After my local parkrun recently invested in some lovely pacing tabards, they requested volunteers to wear them for the first time. Ever keen to try new things, I said I’d give it a go and put my name down as the 32 minute pacer.
Thinking I probably ought to practice running to a certain time, I popped out for on local 3 mile route and ran it in 32 minutes and 1 second (this did include a stop to retie my lace). Not bad I thought!
Full of confidence I rocked up on Saturday 1st September.
How smart do we look? And just in case you don’t recognise me, here we are again:-
So did I manage to get even closer to my target 32 minutes and win the box of chocolates? Not quite, my official time was 31:30. Obviously I needed to stop and tie my shoelace again!
I am a triathlete! No, really I am, I completed Portishead Sprint Triathlon this morning and am still all in one piece (and still wearing my medal, truth be told). After training for my first Tri earlier this year but then having to miss it through illness I knew this was an itch that was going to have to be scratched. I needed to justify having the bike and 18 months of swimming lessons apart from anything else.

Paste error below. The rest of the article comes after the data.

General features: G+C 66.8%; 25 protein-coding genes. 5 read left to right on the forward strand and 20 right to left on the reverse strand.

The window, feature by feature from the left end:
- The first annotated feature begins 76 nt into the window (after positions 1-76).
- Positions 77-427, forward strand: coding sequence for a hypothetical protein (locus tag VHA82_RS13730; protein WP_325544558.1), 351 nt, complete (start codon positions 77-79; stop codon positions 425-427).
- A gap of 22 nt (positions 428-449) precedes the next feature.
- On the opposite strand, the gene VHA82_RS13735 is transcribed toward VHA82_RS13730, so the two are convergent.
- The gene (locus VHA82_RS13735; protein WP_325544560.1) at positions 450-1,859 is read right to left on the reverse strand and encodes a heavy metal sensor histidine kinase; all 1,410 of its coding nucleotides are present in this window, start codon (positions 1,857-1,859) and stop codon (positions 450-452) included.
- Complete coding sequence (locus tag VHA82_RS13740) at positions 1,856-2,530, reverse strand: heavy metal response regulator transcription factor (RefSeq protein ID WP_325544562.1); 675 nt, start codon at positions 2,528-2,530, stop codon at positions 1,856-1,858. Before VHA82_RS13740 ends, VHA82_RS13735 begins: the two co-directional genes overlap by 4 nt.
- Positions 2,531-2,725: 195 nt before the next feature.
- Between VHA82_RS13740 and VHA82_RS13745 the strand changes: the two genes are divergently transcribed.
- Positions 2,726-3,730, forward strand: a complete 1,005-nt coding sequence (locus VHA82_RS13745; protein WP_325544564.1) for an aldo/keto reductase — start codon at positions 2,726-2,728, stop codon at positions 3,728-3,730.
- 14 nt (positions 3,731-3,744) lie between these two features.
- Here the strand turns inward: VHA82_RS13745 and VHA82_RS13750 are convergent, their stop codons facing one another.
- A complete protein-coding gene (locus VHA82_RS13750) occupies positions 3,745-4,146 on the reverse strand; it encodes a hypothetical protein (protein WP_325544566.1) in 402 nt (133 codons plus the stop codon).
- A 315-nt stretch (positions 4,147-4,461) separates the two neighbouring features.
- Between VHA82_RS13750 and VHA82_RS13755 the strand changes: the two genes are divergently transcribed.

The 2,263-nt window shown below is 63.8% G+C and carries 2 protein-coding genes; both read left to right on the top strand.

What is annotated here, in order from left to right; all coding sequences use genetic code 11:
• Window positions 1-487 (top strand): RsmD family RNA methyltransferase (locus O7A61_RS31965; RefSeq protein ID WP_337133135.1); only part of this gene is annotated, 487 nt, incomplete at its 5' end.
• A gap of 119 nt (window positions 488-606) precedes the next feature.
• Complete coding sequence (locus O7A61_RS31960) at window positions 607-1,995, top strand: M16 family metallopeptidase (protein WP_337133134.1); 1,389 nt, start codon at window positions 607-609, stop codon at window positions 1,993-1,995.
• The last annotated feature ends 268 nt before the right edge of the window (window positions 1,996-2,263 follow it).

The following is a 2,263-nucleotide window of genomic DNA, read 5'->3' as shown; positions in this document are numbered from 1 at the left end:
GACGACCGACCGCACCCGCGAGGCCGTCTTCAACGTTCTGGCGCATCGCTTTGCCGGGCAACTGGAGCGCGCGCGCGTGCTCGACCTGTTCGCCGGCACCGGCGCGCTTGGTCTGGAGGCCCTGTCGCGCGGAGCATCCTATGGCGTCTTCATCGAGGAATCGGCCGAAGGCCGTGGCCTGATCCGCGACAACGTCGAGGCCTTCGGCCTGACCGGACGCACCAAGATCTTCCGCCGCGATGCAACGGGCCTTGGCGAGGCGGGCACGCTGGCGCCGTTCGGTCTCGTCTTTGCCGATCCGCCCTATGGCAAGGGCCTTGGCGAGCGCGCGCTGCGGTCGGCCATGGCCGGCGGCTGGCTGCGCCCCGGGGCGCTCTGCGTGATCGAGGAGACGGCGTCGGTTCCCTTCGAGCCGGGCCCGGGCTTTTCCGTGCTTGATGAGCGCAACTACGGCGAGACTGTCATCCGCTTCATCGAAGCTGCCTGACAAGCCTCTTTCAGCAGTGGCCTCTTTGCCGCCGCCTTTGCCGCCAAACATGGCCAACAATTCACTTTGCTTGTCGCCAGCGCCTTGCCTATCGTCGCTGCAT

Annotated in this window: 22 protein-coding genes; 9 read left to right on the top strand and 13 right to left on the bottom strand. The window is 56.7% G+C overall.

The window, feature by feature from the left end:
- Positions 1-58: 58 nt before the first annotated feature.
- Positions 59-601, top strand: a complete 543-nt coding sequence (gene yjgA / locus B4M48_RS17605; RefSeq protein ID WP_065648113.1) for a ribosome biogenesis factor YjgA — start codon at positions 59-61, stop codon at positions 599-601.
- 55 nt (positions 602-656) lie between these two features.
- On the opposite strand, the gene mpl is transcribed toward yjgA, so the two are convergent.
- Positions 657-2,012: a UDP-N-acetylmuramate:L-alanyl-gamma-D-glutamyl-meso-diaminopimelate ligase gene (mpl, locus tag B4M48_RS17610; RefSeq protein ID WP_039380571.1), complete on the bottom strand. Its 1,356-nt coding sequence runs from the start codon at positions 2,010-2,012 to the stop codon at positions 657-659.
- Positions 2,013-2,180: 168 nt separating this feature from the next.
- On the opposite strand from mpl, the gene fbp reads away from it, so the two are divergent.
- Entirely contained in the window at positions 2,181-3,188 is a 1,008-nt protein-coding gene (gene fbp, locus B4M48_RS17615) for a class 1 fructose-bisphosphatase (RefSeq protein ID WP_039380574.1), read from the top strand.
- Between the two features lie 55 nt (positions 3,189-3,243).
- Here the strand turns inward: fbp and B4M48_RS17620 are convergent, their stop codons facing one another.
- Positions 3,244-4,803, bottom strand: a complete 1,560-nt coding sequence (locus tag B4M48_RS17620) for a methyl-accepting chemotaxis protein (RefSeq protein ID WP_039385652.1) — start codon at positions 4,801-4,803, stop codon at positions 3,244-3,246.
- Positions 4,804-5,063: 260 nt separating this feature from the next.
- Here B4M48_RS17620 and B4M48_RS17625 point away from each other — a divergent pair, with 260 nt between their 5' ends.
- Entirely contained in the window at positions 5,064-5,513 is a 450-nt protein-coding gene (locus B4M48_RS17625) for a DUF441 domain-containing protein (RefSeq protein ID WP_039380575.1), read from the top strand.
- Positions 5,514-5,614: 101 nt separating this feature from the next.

Rather than take you through a blow by blow account of the day I’ll give you some lessons as learnt by a first time triathlete.
Triathlon needs serious amounts of stuff. As I was getting everything together the night before I commented that it was like packing for a fortnight away.
Once you arrive at the race venue, all this stuff has to be sorted out and put in your transition area. Not just put, but laid out in the precise order you’ll need it, cycle stuff separate from running stuff, bike correctly racked (i.e. hanging precariously), helmet ready to put on BEFORE YOU EVEN TOUCH YOUR BIKE.
Then you have to find the toilets. Then you have to escape from your trisuit in order to use the toilet, and then get back into it again. Leave yourself plenty of time to get poolside for your race briefing, and whatever you do, don’t at that point realise you are still wearing your non-waterproof Garmin watch which you were meant to leave with your cycling stuff. If you do, make sure you sprint really fast back UP the hill to transition, and then back down again thus arriving just as your race briefing starts already panting and out of breath.
Do not get your tattoo wet until it is on the part of the body it is meant to go on. If you do, you’ll have to join the queue of similarly foolish people waiting to use the special “tattoo pen”. My pre-race prep included having a strange man holding my leg and writing on me, followed by me doing the same to him. How to make friends and influence people.
Swim – 400m
This is seriously confusing. Each person has to start at EXACTLY the right time, which in my case was 8:44:10 am. The swim was in Portishead Lido, which is a lovely 1960’s 33m pool with 5 lanes. Each swim start had about 6 – 7 people in each lane, all with a different coloured hat* so they could start in the right order, 10 seconds apart.
* I was special, I was “No Hat”. They ran out of colours.